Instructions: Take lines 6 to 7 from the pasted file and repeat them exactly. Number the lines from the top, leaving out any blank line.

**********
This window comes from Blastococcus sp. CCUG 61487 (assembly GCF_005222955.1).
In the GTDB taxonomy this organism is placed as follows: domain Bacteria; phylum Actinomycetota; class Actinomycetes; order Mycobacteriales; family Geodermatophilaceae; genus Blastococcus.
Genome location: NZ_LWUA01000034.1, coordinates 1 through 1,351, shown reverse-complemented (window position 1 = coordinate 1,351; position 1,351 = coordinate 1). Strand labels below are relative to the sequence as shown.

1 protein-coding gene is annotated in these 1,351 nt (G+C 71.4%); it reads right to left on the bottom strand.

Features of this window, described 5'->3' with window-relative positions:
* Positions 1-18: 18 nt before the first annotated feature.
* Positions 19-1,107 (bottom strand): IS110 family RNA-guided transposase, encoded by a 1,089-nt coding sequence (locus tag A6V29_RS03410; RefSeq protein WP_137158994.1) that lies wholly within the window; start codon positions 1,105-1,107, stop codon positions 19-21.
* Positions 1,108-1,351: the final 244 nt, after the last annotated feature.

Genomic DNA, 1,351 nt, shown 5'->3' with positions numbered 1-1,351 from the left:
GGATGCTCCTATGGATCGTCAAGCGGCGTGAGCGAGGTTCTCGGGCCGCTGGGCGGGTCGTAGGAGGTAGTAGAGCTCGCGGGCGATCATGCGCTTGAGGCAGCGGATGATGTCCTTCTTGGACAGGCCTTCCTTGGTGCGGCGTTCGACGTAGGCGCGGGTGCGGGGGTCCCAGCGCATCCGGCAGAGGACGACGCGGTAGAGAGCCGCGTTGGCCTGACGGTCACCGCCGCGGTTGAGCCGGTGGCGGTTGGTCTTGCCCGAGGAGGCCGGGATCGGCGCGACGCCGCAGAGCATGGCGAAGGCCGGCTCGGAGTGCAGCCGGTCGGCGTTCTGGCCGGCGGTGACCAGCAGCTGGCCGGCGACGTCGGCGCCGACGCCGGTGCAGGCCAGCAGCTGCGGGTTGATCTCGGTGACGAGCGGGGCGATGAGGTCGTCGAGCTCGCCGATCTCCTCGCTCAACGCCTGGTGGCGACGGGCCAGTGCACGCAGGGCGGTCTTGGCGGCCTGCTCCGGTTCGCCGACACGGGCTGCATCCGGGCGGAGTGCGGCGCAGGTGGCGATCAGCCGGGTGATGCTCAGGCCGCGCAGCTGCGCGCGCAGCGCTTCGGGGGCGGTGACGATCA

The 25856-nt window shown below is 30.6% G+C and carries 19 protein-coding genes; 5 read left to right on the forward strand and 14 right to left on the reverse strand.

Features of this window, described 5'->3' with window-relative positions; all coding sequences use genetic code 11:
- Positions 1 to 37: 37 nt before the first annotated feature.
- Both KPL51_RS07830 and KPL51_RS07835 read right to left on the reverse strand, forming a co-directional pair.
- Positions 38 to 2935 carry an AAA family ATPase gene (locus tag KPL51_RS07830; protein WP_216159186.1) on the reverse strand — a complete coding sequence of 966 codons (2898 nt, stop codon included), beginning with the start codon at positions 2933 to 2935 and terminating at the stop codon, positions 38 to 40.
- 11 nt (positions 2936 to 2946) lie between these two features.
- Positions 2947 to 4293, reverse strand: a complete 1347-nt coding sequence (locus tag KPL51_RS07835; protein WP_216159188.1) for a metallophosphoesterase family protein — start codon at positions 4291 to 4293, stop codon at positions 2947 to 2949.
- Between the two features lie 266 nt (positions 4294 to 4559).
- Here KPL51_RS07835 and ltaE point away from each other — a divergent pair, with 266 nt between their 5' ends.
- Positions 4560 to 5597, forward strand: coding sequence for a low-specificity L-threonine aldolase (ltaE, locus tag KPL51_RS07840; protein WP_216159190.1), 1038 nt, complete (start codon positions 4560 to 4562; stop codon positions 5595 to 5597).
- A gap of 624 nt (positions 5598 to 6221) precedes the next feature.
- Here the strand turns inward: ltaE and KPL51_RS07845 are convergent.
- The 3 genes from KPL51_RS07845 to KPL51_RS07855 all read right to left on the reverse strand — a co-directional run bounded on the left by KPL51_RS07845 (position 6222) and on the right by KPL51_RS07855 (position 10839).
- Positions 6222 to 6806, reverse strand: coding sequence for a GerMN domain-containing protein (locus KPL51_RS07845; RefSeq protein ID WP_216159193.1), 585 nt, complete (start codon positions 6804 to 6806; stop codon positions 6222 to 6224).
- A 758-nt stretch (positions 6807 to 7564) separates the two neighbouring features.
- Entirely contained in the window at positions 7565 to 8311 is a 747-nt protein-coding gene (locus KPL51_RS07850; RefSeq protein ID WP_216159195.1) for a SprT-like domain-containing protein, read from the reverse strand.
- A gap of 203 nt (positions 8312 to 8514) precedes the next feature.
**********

* Positions 1-18: 18 nt before the first annotated feature.
* Positions 19-1,107 (bottom strand): IS110 family RNA-guided transposase, encoded by a 1,089-nt coding sequence (locus tag A6V29_RS03410; RefSeq protein WP_137158994.1) that lies wholly within the window; start codon positions 1,105-1,107, stop codon positions 19-21.